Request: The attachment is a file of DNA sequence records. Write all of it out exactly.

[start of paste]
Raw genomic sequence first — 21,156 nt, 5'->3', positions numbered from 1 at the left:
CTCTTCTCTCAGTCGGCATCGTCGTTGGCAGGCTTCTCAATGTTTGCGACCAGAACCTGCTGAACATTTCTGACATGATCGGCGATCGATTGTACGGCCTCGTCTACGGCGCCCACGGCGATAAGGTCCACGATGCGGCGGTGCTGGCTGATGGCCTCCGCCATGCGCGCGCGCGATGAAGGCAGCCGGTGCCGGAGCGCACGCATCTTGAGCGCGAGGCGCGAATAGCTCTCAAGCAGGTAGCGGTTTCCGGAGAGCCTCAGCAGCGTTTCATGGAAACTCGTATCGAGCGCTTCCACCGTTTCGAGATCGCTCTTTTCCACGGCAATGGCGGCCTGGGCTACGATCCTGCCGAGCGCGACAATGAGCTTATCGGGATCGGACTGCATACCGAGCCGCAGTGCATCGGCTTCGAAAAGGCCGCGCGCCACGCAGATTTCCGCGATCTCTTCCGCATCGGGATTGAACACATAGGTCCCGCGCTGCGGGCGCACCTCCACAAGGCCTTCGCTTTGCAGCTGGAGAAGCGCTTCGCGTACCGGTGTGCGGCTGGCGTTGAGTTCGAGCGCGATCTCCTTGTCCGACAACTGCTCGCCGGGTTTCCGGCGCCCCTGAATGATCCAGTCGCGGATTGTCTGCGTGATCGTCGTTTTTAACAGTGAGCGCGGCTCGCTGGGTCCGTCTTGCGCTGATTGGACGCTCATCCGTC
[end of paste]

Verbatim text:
Raw genomic sequence first — 21,156 nt, 5'->3', positions numbered from 1 at the left:
CTCTTCTCTCAGTCGGCATCGTCGTTGGCAGGCTTCTCAATGTTTGCGACCAGAACCTGCTGAACATTTCTGACATGATCGGCGATCGATTGTACGGCCTCGTCTACGGCGCCCACGGCGATAAGGTCCACGATGCGGCGGTGCTGGCTGATGGCCTCCGCCATGCGCGCGCGCGATGAAGGCAGCCGGTGCCGGAGCGCACGCATCTTGAGCGCGAGGCGCGAATAGCTCTCAAGCAGGTAGCGGTTTCCGGAGAGCCTCAGCAGCGTTTCATGGAAACTCGTATCGAGCGCTTCCACCGTTTCGAGATCGCTCTTTTCCACGGCAATGGCGGCCTGGGCTACGATCCTGCCGAGCGCGACAATGAGCTTATCGGGATCGGACTGCATACCGAGCCGCAGTGCATCGGCTTCGAAAAGGCCGCGCGCCACGCAGATTTCCGCGATCTCTTCCGCATCGGGATTGAACACATAGGTCCCGCGCTGCGGGCGCACCTCCACAAGGCCTTCGCTTTGCAGCTGGAGAAGCGCTTCGCGTACCGGTGTGCGGCTGGCGTTGAGTTCGAGCGCGATCTCCTTGTCCGACAACTGCTCGCCGGGTTTCCGGCGCCCCTGAATGATCCAGTCGCGGATTGTCTGCGTGATCGTCGTTTTTAACAGTGAGCGCGGCTCGCTGGGTCCGTCTTGCGCTGATTGGACGCTCATCCGTC